By Herron Todd White
Alice Springs Property Update
The Northern Territory continues to get a favourable run as far as avoiding outbreaks of COVID-19 infections is concerned and this is no doubt due in part to the low population density making social distancing much easier. As a result, the local property market in Central Australia has not been impacted to any great extent by Coronavirus.
Local real estate agents report good levels of activity from both buyers and sellers and NT Government statistics indicate that transaction numbers have remained steady, with 55 house sales and 26-unit sales completed in the quarter to June 2020. Median prices for both houses and units have shown an uplift in the recently completed quarter, giving cause for some level of optimism in the local market. Although a reasonable percentage of individuals and businesses rely on tourism for their livelihoods, the local economy is reasonably diverse. We will watch with interest however, the predicted cliff that looms with the phasing out of federal government aid packages such as JobKeeper and JobSeeker subsidies and free childcare.
Data from the 2016 Census reveals that 52.6 per cent of all occupied dwellings in Alice Springs are rented, which is slightly above the Northern Territory figure of 50.3 per cent and significantly higher than the Australia-wide figure of 30.9 per cent. This is indicative of a fairly transient population, who have no desire to own property in the area, preferring the flexibility of renting. From the writer’s observations, it would appear that the typical profile of an investor in the Alice Springs market is a single or couple who either currently live here or have at some stage lived in Central Australia. Despite healthy rental returns, where in excess of six per cent is not unusual, it seems Alice Springs is not an attractive location for investors who have no connection with the area. Certainly the lack of capital growth in the market over recent years does remove some of the gloss of getting good rental returns.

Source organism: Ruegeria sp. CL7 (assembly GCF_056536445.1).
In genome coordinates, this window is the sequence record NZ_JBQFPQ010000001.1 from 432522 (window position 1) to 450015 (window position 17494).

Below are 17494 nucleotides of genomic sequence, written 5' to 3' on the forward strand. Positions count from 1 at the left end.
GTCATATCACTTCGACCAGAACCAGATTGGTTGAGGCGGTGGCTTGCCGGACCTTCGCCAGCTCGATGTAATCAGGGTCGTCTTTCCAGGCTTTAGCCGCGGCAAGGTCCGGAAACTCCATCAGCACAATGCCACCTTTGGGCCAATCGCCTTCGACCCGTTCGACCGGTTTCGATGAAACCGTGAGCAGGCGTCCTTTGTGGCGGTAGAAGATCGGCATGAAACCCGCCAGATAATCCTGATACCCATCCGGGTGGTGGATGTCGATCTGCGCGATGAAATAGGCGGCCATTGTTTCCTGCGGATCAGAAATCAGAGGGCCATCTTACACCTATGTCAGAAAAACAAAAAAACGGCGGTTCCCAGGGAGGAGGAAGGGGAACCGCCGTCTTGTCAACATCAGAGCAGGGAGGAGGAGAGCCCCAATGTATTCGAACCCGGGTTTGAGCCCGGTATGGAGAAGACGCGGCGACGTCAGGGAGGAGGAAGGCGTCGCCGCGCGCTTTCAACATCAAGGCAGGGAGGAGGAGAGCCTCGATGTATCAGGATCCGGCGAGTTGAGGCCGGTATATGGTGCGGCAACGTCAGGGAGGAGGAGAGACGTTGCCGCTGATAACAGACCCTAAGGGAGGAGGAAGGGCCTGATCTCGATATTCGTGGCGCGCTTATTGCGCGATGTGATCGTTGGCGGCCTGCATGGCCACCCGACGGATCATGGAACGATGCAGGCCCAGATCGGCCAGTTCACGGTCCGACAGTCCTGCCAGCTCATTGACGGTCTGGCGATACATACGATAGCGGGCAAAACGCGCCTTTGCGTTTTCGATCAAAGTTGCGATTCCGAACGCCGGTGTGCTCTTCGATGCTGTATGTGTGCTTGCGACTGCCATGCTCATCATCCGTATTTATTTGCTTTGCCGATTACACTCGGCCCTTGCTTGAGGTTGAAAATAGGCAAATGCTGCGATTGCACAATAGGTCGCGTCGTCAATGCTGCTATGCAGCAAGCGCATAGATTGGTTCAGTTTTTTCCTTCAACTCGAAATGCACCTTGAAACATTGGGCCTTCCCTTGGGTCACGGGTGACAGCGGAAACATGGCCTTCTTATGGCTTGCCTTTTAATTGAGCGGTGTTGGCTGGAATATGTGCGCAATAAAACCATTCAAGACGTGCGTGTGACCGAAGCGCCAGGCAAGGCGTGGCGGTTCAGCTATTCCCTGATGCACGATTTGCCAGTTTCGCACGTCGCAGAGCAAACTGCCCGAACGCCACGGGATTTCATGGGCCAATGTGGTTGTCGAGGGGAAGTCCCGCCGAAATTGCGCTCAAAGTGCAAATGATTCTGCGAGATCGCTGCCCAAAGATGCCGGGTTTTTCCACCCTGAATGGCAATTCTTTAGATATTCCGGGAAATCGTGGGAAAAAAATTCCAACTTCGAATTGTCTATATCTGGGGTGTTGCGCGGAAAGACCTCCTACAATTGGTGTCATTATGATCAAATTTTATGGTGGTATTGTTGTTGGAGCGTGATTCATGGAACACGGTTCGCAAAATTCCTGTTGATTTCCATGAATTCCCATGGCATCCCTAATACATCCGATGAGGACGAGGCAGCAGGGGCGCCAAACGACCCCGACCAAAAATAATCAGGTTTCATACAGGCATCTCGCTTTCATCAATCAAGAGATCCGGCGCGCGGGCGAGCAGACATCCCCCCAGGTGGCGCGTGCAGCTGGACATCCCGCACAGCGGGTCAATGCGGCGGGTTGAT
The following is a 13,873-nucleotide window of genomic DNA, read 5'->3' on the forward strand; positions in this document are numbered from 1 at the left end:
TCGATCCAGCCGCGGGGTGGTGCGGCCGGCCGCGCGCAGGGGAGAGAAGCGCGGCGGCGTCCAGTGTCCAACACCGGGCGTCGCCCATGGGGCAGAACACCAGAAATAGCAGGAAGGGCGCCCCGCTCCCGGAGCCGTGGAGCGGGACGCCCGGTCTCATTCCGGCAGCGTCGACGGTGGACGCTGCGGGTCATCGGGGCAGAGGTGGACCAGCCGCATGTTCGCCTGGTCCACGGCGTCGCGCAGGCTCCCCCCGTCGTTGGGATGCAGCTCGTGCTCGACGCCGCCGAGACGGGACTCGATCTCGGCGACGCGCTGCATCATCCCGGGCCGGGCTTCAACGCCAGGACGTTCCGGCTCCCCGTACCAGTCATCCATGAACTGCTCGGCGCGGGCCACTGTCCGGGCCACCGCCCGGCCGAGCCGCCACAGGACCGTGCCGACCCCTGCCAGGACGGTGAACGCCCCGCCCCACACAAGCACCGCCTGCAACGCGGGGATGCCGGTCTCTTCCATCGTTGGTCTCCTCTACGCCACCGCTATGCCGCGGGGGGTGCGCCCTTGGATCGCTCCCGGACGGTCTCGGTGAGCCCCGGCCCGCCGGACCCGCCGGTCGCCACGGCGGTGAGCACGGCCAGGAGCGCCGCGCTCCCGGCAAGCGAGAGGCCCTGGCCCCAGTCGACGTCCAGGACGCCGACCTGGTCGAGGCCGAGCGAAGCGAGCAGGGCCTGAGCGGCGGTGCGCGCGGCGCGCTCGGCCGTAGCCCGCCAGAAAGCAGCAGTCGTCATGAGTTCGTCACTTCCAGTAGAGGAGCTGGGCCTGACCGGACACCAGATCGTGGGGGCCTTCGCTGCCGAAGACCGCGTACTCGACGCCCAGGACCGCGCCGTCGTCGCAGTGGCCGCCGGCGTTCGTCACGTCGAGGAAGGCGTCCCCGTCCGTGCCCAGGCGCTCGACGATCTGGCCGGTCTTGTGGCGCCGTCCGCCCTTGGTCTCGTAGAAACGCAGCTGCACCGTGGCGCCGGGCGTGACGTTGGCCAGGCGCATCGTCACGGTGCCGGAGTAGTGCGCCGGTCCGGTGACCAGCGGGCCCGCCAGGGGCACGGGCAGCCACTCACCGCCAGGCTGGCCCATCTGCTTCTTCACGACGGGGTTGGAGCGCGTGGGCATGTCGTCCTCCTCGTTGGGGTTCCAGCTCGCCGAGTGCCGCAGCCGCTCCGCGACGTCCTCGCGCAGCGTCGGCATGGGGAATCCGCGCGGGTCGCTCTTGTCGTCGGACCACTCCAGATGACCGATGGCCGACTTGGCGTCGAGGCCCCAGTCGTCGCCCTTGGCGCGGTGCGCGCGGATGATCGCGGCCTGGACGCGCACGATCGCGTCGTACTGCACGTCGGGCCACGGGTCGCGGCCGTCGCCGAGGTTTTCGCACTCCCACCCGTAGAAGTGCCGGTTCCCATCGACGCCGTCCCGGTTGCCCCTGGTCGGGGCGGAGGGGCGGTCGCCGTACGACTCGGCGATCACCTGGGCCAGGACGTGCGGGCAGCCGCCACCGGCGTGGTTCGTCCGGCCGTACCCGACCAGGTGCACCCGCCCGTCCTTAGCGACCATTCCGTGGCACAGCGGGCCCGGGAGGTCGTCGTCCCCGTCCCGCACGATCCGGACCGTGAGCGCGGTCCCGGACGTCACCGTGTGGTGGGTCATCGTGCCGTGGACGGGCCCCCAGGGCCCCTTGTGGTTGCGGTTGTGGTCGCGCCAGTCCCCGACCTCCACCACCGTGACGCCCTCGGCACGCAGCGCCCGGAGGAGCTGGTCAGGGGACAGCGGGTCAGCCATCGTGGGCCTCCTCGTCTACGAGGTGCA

On the face of it, rents paid in Alice Springs are considered higher than comparably-sized towns in the eastern states, commensurate with the higher than average market value of dwellings here.
As an example, a late 1990’s built, unrenovated two-bedroom, one-bathroom unit in a complex of 12 has recently gone under contract for $375,000 with a sitting tenant in place paying $440 per week rent on a six month lease. This is a well situated unit in a desirable area of town, within close proximity to the CBD, schools and entertainment venues. It’s showing a gross return of 6.1 per cent. Looking at stand alone dwellings, an average condition threebedroom, one-bathroom home that was built in the 1980s to 1990s is fetching low $400,000s in the current market and can easily be rented for $500 per week, yielding around six per cent minimum for the investor.
These figures are supported by statistics released by the REINT for the March 2020 quarter, revealing the average yield on a three-bedroom dwelling in Alice Springs to be 5.8 per cent and 6.6 per cent for units and townhouses. Vacancy rates are historically low in Alice Springs, generally fluctuating between three and five per cent.
All in all, Alice Springs has a strong investor market, with more than 50 per cent of homes owned by investors. Many of these properties are tightly held given the good rental returns and lack of incentive to sell, taking into consideration the recent history of minimal (or negative) capital gains. The lack of capital gains and perhaps just the sheer isolation of the place are seen as the major factors why investors with no connection to Central Australia are perhaps reluctant to view it as a serious option for investing in property here.
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